If you’re low in the morning and high later, or high then crash, try to avoid over-caffeinating which will drive more cortisol issues. Consider adaptogens like Maca or Ashwaganda.

Exercise with moderate amounts of low and high intensity exercise. (unless you’re in adrenal fatigue when you should leave out the HIIT until you’re more restored).

Calorie restriction puts increased stress on your body and when you are menopausal it can backfire. It can increase cortisol and insulin, and decrease thyroid function causing you to gain weight. This is especially true if you are restricting calories and exercising more.

Remember, “Eat Less and Exercise More”?

Burn it.

Tune into your emotions.

Somewhere is that girl who used to run around the house with a cape thinking she could do anything. But often we lose the same body confidence and self-esteem we once had. Then try some of the old habits mentioned earlier (undereat, eat and drink foods that don’t serve us, over exercise or do none at all) that make our bodies do the opposite of what we wanted (store fat and drain us of energy).

If you’re tolerating things in your life, living angry or in fear, you want to look at how to change that and deal with what you can’t change. Happy people living lives they love have less midlife belly fat weight gain. Have you noticed? (and are not compulsively exercising or rigid in their food and behavior)

Other Integrated Hormones: Adiponectin

Menopause coincides with an increase in several co-morbidities, which include insulin resistance. The accumulation of the central abdominal fat in women at this time is associated with a decline in the production of a protein called adiponectin. Adiponectin, which is produced by fat, is important for the metabolism of glucose and fatty acids. Let me restate that: a protein produced by fat helps you burn fat.

In short, it makes the cells in the body, particularly the muscle and liver cells, more sensitive to the actions of insulin. Low serum adiponectin levels are associated with insulin resistance and the metabolic syndrome, such that the decline in adiponectin with the intra-abdominal weight gain at menopause is believed to play an important role in the development of insulin resistance after menopause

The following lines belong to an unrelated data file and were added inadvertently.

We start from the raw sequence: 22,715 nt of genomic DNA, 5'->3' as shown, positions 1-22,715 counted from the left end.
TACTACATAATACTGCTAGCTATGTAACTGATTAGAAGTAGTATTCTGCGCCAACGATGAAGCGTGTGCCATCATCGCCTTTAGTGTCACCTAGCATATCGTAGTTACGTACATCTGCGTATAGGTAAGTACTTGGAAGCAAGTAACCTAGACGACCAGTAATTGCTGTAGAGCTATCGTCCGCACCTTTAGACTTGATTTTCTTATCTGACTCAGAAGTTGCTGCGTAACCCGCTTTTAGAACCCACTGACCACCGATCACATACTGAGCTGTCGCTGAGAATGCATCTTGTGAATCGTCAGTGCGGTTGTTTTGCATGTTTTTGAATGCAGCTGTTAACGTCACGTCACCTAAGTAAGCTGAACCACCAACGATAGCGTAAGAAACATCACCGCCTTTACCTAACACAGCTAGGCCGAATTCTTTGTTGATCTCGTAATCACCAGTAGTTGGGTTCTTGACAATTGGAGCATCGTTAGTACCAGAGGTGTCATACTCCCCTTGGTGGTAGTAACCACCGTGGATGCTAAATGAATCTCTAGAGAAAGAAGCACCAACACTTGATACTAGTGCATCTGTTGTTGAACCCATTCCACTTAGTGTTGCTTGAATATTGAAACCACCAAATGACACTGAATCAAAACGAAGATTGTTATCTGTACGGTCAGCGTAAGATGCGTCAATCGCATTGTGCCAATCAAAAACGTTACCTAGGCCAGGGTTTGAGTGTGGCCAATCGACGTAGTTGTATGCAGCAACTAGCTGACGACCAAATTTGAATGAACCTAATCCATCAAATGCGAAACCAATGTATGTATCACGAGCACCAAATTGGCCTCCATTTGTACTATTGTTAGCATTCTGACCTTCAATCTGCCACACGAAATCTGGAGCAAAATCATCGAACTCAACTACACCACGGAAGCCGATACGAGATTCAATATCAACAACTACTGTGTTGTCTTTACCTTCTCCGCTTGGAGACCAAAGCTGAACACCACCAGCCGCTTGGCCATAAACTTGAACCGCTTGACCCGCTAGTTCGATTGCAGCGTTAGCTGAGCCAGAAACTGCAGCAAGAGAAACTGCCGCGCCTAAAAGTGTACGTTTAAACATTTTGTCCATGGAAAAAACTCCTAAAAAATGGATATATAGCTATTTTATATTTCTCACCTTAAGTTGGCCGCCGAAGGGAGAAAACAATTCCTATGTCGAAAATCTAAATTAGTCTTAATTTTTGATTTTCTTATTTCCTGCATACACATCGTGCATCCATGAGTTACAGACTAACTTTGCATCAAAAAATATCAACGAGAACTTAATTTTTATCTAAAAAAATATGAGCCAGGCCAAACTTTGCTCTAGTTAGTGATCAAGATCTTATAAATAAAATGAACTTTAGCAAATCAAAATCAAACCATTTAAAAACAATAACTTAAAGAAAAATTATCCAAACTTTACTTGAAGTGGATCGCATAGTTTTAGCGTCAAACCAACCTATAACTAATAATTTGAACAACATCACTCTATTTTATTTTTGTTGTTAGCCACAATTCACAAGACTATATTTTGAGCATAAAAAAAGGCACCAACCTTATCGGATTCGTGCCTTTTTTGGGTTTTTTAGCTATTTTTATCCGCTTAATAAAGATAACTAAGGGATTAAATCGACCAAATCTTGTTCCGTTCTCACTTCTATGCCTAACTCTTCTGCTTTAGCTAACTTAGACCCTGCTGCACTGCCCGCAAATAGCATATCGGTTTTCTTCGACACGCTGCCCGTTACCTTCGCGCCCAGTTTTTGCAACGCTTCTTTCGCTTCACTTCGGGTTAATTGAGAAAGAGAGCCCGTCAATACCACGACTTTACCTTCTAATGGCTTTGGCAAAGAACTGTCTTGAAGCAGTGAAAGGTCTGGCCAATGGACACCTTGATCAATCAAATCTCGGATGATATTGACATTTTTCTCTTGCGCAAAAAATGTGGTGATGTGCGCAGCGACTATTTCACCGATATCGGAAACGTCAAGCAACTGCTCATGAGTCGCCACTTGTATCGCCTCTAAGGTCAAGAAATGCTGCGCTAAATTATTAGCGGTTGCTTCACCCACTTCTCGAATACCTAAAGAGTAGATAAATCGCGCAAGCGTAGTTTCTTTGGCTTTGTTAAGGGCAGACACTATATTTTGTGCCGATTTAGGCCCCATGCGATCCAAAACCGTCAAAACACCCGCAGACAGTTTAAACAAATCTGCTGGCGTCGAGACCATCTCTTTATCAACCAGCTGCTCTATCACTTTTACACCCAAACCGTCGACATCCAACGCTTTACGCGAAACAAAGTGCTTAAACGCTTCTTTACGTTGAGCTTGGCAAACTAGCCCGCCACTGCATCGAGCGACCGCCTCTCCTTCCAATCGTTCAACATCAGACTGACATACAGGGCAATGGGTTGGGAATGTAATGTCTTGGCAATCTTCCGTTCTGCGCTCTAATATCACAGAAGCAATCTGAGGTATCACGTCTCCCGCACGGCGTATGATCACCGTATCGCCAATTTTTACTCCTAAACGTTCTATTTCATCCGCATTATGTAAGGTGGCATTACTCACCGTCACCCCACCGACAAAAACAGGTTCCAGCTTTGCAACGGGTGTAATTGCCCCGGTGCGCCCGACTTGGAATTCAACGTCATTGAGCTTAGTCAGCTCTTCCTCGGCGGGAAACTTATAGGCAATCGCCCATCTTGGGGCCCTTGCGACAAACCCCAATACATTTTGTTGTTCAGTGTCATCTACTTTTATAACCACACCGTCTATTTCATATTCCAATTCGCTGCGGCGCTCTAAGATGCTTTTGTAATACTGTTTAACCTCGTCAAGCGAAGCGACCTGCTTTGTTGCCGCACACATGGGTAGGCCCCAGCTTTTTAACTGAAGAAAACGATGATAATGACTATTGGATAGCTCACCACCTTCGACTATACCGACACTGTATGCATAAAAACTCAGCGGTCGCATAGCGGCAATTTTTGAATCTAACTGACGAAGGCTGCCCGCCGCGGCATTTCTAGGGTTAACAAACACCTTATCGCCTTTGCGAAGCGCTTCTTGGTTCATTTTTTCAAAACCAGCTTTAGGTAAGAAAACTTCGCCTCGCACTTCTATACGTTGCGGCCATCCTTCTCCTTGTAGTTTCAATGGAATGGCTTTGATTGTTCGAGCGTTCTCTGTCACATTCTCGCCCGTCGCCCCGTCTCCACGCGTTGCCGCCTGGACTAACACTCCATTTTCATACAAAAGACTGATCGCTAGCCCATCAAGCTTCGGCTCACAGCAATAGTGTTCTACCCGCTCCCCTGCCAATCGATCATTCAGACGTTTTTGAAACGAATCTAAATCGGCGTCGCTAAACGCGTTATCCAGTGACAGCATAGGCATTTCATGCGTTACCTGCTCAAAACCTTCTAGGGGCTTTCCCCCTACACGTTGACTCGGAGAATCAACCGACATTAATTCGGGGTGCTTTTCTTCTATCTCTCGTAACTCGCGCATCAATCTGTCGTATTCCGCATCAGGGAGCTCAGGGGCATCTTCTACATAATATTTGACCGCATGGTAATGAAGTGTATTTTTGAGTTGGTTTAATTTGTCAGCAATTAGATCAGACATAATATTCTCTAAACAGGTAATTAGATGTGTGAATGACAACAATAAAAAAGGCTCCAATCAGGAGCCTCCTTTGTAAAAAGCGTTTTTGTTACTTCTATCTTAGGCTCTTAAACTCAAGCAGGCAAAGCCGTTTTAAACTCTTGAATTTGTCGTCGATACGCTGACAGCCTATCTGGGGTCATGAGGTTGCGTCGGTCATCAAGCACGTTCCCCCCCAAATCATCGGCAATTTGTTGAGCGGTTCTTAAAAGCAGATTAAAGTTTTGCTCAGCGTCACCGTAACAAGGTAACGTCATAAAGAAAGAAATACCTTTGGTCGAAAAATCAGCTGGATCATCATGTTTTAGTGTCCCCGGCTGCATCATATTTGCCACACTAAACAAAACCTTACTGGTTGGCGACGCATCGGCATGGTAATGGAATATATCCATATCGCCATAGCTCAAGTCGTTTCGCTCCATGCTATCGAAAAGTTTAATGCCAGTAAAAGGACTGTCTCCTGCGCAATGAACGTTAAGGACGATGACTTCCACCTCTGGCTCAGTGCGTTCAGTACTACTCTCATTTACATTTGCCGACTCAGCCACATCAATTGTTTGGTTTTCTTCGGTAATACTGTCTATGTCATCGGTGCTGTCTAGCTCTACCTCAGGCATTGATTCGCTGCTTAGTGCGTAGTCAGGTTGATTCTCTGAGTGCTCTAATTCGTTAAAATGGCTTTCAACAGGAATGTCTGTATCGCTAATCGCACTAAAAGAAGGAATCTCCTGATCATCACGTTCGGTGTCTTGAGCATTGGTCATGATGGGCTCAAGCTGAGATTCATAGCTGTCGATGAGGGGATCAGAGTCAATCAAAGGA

Adiponectin and Belly Fat

The tendency toward accumulation of abdominal fat – called visceral fat – in women in menopause is associated with a decline in circulating adiponectin. Adiponectin, produced by fat, increases insulin sensitivity by promoting fat oxidation distally in liver and muscle. Low serum adiponectin levels are associated with insulin resistance (IR) and the metabolic syndrome such that the decline in adiponectin with intra-abdominal weight gain at menopause is believed to have an important role in the development of IR after menopause.

Many women do, but as many don’t, experience midlife belly fat weight changes. Many women are able to mitigate it. I’ll offer some ways to do that here.

The list I’m about to give you is nothing crazy. These are habits you have heard me suggest to you before, things you very likely do already or will realize it’s time to get back to them. Most all of them are good for health for many reasons and adiponectin levels are just one.

Ways to Increase Adiponectin

  • Daily intake of oily fish or Omega-3 (I take Nordic Naturals)
  • Monosaturated fats like avocados, nuts, olives, and olive oil
  • Fiber (as if you didn’t need it anyway for toxins, excess estrogen, satiety, regularity and blood sugar)
  • Avoid or Reduce Caffeine –(choose organic coffee to avoid pesticides or matcha to benefit from the ECGC)
  • Get Cold – cryotherapy, sleeping in a really chilled room (66 F) and shivering (embrace that cold climate)
  • Exercise – yoga, weight training and cardio all improved levels of adiponectin

How Does Exercise Influence Insulin Sensitivity?

Exercise, specifically high intensity exercise, for postmenopausal women restored insulin sensitivity and skeletal muscle insulin-stimulated glucose uptake, as well as muscle mass to the same extent as premenopause women after 3 months of high intensity exercise training. This particular study included strength training, well-documented for support of blood sugar levels, as well as anxiety.

I mention because often we high intensity exercise training and assume this is intervals made of burpees. You neither need to do burpees to do high intensity interval training, nor does high intensity exercise always suggest intervals. Muscular fatigue as a gage of intensity for strength training.

In another study, published in Menopause, just six weeks of HIIT reduced effects of menopause and age in both perimenopause and postmenopausal women.

Previously shared studies of SIT or sprint interval training for women showed an improvement of overall body fat, visceral fat, and an increase of lean muscle tissue. All results that positively influence insulin sensitivity.

The Right Exercise & Intensity

Evidence exercise positively influences your insulin sensitivity. It reduces the co-morbidities associated with visceral fat weight gain. Other diet and lifestyle factors that support optimal health also improve your insulin sensitivity.

Resources:

https://www.monash.edu/medicine/sphpm/units/womenshealth/info-4-health-practitioners/insulin-resistance-in-the-menopause

https://pubmed.ncbi.nlm.nih.gov/21967160/

https://www.ncbi.nlm.nih.gov/pmc/articles/PMC6832997/

https://pubmed.ncbi.nlm.nih.gov/29338526/

https://pubmed.ncbi.nlm.nih.gov/28953212/

https://pubmed.ncbi.nlm.nih.gov/22089179/

Another Episode You Might Also Like:

Understanding the Role of Cortisol and Exercise in Menopause